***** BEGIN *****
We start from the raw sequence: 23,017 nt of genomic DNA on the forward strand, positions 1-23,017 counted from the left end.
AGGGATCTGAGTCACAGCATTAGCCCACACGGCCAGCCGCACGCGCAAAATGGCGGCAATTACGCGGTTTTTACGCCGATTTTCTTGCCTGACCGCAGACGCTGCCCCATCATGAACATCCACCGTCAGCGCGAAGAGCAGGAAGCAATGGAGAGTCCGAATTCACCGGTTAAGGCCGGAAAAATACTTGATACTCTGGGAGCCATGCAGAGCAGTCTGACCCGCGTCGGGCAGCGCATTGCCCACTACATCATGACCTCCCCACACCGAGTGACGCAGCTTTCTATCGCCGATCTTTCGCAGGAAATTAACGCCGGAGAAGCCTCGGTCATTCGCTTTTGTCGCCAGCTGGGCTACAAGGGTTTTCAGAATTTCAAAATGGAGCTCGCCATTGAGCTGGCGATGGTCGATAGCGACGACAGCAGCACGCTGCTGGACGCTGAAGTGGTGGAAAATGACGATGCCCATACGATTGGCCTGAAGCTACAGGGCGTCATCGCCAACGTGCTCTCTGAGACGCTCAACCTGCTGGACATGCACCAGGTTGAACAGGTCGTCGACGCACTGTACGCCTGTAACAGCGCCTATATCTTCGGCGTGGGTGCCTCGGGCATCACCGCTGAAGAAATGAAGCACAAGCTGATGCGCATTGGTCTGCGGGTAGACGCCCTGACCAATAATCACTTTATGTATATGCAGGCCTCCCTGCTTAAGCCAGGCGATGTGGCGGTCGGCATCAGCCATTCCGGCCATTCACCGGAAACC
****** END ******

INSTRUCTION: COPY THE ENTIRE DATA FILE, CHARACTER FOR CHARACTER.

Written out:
We start from the raw sequence: 23,017 nt of genomic DNA on the forward strand, positions 1-23,017 counted from the left end.
AGGGATCTGAGTCACAGCATTAGCCCACACGGCCAGCCGCACGCGCAAAATGGCGGCAATTACGCGGTTTTTACGCCGATTTTCTTGCCTGACCGCAGACGCTGCCCCATCATGAACATCCACCGTCAGCGCGAAGAGCAGGAAGCAATGGAGAGTCCGAATTCACCGGTTAAGGCCGGAAAAATACTTGATACTCTGGGAGCCATGCAGAGCAGTCTGACCCGCGTCGGGCAGCGCATTGCCCACTACATCATGACCTCCCCACACCGAGTGACGCAGCTTTCTATCGCCGATCTTTCGCAGGAAATTAACGCCGGAGAAGCCTCGGTCATTCGCTTTTGTCGCCAGCTGGGCTACAAGGGTTTTCAGAATTTCAAAATGGAGCTCGCCATTGAGCTGGCGATGGTCGATAGCGACGACAGCAGCACGCTGCTGGACGCTGAAGTGGTGGAAAATGACGATGCCCATACGATTGGCCTGAAGCTACAGGGCGTCATCGCCAACGTGCTCTCTGAGACGCTCAACCTGCTGGACATGCACCAGGTTGAACAGGTCGTCGACGCACTGTACGCCTGTAACAGCGCCTATATCTTCGGCGTGGGTGCCTCGGGCATCACCGCTGAAGAAATGAAGCACAAGCTGATGCGCATTGGTCTGCGGGTAGACGCCCTGACCAATAATCACTTTATGTATATGCAGGCCTCCCTGCTTAAGCCAGGCGATGTGGCGGTCGGCATCAGCCATTCCGGCCATTCACCGGAAACC